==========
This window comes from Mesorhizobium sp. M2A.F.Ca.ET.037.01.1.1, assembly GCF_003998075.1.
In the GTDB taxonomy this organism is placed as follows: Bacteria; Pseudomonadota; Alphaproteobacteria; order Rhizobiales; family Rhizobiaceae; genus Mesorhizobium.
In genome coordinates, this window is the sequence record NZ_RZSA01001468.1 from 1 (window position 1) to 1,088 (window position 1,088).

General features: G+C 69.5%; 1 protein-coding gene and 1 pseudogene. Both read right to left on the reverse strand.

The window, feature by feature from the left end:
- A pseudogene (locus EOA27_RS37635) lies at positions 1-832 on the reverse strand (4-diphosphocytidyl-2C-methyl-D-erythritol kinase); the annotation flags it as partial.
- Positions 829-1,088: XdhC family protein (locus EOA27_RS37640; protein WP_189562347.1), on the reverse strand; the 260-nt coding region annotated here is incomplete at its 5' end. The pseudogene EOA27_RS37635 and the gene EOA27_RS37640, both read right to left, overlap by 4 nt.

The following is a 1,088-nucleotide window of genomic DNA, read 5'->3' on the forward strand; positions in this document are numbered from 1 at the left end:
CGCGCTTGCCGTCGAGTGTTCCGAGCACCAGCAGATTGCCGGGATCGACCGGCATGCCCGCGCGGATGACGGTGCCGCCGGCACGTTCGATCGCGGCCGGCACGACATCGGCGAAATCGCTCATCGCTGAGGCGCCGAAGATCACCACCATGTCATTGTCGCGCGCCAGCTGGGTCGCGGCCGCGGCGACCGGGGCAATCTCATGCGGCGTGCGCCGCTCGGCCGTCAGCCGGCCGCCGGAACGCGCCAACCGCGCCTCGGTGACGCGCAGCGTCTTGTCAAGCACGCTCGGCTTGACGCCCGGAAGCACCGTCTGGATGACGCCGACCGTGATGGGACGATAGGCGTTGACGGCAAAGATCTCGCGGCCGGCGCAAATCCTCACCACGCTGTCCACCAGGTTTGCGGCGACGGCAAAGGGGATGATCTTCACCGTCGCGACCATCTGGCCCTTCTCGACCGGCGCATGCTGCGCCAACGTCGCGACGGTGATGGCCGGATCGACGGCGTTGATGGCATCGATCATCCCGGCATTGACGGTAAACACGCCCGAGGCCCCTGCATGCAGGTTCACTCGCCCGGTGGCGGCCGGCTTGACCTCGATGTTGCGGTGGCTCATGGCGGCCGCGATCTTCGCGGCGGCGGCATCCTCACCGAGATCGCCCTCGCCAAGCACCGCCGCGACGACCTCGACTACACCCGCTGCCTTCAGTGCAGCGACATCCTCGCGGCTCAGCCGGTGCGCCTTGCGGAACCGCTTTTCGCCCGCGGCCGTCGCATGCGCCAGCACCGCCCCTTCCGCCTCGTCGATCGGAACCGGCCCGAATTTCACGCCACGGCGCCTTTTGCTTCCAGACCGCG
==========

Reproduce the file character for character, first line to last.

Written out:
This window comes from Mesorhizobium sp. M2A.F.Ca.ET.037.01.1.1, assembly GCF_003998075.1.
In the GTDB taxonomy this organism is placed as follows: Bacteria; Pseudomonadota; Alphaproteobacteria; order Rhizobiales; family Rhizobiaceae; genus Mesorhizobium.
In genome coordinates, this window is the sequence record NZ_RZSA01001468.1 from 1 (window position 1) to 1,088 (window position 1,088).

General features: G+C 69.5%; 1 protein-coding gene and 1 pseudogene. Both read right to left on the reverse strand.

The window, feature by feature from the left end:
- A pseudogene (locus EOA27_RS37635) lies at positions 1-832 on the reverse strand (4-diphosphocytidyl-2C-methyl-D-erythritol kinase); the annotation flags it as partial.
- Positions 829-1,088: XdhC family protein (locus EOA27_RS37640; protein WP_189562347.1), on the reverse strand; the 260-nt coding region annotated here is incomplete at its 5' end. The pseudogene EOA27_RS37635 and the gene EOA27_RS37640, both read right to left, overlap by 4 nt.

The following is a 1,088-nucleotide window of genomic DNA, read 5'->3' on the forward strand; positions in this document are numbered from 1 at the left end:
CGCGCTTGCCGTCGAGTGTTCCGAGCACCAGCAGATTGCCGGGATCGACCGGCATGCCCGCGCGGATGACGGTGCCGCCGGCACGTTCGATCGCGGCCGGCACGACATCGGCGAAATCGCTCATCGCTGAGGCGCCGAAGATCACCACCATGTCATTGTCGCGCGCCAGCTGGGTCGCGGCCGCGGCGACCGGGGCAATCTCATGCGGCGTGCGCCGCTCGGCCGTCAGCCGGCCGCCGGAACGCGCCAACCGCGCCTCGGTGACGCGCAGCGTCTTGTCAAGCACGCTCGGCTTGACGCCCGGAAGCACCGTCTGGATGACGCCGACCGTGATGGGACGATAGGCGTTGACGGCAAAGATCTCGCGGCCGGCGCAAATCCTCACCACGCTGTCCACCAGGTTTGCGGCGACGGCAAAGGGGATGATCTTCACCGTCGCGACCATCTGGCCCTTCTCGACCGGCGCATGCTGCGCCAACGTCGCGACGGTGATGGCCGGATCGACGGCGTTGATGGCATCGATCATCCCGGCATTGACGGTAAACACGCCCGAGGCCCCTGCATGCAGGTTCACTCGCCCGGTGGCGGCCGGCTTGACCTCGATGTTGCGGTGGCTCATGGCGGCCGCGATCTTCGCGGCGGCGGCATCCTCACCGAGATCGCCCTCGCCAAGCACCGCCGCGACGACCTCGACTACACCCGCTGCCTTCAGTGCAGCGACATCCTCGCGGCTCAGCCGGTGCGCCTTGCGGAACCGCTTTTCGCCCGCGGCCGTCGCATGCGCCAGCACCGCCCCTTCCGCCTCGTCGATCGGAACCGGCCCGAATTTCACGCCACGGCGCCTTTTGCTTCCAGACCGCG